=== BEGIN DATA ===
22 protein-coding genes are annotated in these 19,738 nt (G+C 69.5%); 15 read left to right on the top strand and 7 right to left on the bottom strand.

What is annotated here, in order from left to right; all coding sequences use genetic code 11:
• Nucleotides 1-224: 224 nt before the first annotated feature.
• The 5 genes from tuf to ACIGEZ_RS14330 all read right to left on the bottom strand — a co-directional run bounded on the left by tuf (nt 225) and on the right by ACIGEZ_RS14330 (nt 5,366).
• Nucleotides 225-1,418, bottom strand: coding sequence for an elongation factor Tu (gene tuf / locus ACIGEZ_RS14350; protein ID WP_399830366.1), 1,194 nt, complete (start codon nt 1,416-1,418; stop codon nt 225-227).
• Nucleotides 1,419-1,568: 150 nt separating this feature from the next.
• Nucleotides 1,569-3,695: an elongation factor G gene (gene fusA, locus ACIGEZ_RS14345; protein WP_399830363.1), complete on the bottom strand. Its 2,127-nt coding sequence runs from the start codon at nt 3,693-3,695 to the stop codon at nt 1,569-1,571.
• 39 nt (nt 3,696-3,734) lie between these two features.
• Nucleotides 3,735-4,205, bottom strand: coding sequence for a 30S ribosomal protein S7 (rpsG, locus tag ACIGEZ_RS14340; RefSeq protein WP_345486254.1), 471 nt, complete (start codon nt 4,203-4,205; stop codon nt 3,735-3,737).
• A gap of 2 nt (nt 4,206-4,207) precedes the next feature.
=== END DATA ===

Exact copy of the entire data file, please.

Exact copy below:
22 protein-coding genes are annotated in these 19,738 nt (G+C 69.5%); 15 read left to right on the top strand and 7 right to left on the bottom strand.

What is annotated here, in order from left to right; all coding sequences use genetic code 11:
• Nucleotides 1-224: 224 nt before the first annotated feature.
• The 5 genes from tuf to ACIGEZ_RS14330 all read right to left on the bottom strand — a co-directional run bounded on the left by tuf (nt 225) and on the right by ACIGEZ_RS14330 (nt 5,366).
• Nucleotides 225-1,418, bottom strand: coding sequence for an elongation factor Tu (gene tuf / locus ACIGEZ_RS14350; protein ID WP_399830366.1), 1,194 nt, complete (start codon nt 1,416-1,418; stop codon nt 225-227).
• Nucleotides 1,419-1,568: 150 nt separating this feature from the next.
• Nucleotides 1,569-3,695: an elongation factor G gene (gene fusA, locus ACIGEZ_RS14345; protein WP_399830363.1), complete on the bottom strand. Its 2,127-nt coding sequence runs from the start codon at nt 3,693-3,695 to the stop codon at nt 1,569-1,571.
• 39 nt (nt 3,696-3,734) lie between these two features.
• Nucleotides 3,735-4,205, bottom strand: coding sequence for a 30S ribosomal protein S7 (rpsG, locus tag ACIGEZ_RS14340; RefSeq protein WP_345486254.1), 471 nt, complete (start codon nt 4,203-4,205; stop codon nt 3,735-3,737).
• A gap of 2 nt (nt 4,206-4,207) precedes the next feature.